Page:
This year more than any other the legal profession finds itself on the “full sea”.
Most other service providers have experienced the tide of change brought on by increased customer awareness and expectation. One need look no further than the banking, insurance and pensions sectors for examples of the way in which increased competition and customer awareness have driven change on an unprecedented scale over a very small number of years. These institutions have had to radically alter the way in which they provide services to their customers. They have had to change to survive.
Difficult though the process of change has been in the financial sector (and elsewhere) it has been facilitated by the use of substantial resources available to larger organisations. In particular, the innovative use of technology has been a key to achieving the necessary efficiencies and market presence. That technological infrastructure enables larger organisations to reach and service larger client bases with a broader portfolio of services. However, technology on this scale requires capital investment beyond the scope of most legal firms.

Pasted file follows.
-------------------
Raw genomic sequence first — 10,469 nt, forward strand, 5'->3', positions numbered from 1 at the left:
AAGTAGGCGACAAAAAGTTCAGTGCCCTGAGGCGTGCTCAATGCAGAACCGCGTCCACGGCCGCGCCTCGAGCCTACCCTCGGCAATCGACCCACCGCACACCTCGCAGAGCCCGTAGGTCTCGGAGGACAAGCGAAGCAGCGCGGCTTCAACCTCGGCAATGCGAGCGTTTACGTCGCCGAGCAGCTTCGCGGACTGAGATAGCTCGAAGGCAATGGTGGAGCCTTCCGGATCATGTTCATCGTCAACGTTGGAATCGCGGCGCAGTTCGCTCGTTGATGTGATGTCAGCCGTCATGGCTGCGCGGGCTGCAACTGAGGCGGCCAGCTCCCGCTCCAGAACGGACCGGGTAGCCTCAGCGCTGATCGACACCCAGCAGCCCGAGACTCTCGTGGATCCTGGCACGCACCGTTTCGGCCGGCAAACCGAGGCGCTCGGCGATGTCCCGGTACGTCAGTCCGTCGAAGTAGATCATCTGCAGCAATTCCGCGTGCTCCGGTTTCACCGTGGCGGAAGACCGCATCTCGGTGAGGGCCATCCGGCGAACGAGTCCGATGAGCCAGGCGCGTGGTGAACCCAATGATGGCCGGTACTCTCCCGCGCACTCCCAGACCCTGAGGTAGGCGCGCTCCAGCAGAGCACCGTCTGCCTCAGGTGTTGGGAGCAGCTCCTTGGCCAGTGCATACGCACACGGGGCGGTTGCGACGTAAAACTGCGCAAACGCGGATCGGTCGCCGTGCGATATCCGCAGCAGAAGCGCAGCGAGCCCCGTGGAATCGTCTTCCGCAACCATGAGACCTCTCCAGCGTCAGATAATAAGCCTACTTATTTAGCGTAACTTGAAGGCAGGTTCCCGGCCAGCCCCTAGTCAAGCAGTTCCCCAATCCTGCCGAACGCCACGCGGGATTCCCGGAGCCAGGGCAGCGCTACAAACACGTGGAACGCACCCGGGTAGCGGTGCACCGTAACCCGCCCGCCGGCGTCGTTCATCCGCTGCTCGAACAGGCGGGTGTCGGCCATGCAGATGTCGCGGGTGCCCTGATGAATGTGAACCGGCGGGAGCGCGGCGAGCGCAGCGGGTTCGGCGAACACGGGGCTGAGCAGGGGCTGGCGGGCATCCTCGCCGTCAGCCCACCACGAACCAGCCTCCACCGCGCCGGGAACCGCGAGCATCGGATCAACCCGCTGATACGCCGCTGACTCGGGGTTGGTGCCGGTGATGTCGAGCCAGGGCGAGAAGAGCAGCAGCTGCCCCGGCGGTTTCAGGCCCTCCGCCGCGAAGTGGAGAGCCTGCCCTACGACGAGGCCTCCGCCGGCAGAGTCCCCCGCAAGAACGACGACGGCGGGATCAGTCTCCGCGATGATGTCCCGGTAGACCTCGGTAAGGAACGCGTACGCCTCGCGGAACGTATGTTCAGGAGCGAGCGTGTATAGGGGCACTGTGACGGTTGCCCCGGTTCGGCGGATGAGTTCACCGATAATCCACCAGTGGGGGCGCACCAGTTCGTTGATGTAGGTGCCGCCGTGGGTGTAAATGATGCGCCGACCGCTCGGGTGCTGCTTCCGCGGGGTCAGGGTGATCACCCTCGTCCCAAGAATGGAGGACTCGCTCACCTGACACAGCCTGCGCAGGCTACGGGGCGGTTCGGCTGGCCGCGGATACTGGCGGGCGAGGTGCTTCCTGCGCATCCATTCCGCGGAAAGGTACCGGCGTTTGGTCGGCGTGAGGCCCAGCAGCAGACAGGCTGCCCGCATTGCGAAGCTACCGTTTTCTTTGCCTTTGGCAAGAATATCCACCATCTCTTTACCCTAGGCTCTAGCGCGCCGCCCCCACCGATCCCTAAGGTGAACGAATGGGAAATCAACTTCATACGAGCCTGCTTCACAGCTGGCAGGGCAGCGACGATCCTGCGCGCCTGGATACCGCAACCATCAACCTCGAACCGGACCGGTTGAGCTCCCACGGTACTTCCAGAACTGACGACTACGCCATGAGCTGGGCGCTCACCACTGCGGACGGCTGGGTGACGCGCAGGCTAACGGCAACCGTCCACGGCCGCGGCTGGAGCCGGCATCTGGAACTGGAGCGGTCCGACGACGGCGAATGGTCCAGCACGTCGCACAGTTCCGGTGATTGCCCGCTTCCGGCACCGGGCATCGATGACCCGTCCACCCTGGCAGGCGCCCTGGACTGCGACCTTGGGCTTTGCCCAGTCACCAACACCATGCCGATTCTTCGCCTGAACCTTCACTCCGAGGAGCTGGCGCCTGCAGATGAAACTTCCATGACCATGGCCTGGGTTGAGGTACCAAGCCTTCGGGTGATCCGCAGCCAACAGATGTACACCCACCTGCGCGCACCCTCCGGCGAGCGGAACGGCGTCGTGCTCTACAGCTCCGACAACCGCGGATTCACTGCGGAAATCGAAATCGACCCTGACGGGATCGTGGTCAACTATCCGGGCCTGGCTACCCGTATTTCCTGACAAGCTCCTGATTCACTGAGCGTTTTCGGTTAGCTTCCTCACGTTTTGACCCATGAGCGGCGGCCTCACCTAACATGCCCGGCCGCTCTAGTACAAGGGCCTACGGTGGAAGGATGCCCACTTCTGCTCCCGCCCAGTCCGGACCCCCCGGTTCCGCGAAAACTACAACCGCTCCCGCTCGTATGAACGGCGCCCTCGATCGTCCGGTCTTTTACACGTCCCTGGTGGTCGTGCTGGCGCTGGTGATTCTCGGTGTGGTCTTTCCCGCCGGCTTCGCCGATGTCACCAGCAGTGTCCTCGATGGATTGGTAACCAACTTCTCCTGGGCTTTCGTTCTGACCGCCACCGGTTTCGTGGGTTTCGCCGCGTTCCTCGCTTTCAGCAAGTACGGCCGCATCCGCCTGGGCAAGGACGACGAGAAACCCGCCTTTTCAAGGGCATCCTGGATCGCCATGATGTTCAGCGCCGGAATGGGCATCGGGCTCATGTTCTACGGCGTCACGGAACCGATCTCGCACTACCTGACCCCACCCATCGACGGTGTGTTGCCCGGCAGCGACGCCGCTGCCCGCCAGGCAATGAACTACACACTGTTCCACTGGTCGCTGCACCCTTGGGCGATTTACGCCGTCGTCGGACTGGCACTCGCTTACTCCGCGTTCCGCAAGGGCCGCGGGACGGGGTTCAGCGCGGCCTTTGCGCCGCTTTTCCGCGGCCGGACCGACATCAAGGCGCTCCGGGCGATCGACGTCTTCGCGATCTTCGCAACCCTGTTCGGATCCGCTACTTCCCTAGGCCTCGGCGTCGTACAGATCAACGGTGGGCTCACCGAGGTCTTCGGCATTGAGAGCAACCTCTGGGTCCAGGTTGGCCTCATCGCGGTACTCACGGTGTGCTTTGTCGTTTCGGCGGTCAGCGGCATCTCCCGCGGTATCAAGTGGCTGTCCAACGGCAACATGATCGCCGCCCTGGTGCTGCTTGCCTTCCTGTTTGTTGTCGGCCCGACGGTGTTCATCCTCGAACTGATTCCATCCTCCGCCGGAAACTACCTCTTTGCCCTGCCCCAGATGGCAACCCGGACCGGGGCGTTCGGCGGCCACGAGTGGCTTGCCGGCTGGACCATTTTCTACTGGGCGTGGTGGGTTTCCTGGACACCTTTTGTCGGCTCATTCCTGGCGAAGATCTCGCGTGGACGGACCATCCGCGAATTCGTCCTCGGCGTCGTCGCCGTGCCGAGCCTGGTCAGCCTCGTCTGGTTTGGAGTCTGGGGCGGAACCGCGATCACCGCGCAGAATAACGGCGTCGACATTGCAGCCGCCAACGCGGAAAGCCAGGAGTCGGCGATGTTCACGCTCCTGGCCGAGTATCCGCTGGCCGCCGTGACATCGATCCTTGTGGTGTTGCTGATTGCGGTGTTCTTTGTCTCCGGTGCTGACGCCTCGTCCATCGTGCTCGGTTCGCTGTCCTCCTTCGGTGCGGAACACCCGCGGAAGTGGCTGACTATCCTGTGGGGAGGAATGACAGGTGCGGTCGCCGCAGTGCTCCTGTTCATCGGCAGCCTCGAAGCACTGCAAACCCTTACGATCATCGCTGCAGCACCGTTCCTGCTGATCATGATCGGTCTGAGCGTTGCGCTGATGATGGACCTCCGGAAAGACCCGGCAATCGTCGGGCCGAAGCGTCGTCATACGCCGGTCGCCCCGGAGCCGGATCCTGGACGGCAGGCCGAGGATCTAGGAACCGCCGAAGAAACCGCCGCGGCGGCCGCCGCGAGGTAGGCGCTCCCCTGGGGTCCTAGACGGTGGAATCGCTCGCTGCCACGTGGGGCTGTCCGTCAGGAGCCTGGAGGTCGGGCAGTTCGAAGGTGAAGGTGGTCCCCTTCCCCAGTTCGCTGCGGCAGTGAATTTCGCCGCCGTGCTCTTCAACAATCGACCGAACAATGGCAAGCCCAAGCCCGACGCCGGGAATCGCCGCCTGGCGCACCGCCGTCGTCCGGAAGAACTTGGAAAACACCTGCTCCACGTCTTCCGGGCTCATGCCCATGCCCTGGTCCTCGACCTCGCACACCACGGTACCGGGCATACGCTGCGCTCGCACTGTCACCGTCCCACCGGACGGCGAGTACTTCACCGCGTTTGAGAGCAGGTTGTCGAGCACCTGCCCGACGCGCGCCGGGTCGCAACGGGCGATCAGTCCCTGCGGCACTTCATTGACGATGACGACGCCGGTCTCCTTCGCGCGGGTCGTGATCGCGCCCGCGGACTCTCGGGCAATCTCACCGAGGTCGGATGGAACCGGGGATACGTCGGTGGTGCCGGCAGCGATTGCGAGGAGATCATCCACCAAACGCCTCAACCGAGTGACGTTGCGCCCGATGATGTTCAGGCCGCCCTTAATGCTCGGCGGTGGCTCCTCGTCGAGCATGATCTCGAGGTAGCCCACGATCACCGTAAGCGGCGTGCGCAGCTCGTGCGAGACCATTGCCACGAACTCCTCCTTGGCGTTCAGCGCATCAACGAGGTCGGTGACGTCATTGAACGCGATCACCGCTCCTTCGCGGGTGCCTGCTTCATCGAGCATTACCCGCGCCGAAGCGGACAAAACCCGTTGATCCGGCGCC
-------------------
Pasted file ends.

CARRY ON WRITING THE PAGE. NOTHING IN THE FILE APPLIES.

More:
We as a profession have been something of a law unto ourselves. There has always been a certain mystique about the law and the willingness of lawyers to hide behind this has in the past been tolerated by the consumer. This is no longer the case. For a long time many of us have relied upon our knowledge of the law as our main asset, the thing which separates us from others. This will no longer be sufficient to sustain legal practices in the future. Advancing technology has ensured that knowledge is freely available to all by way of book, CD Rom and most importantly the Internet.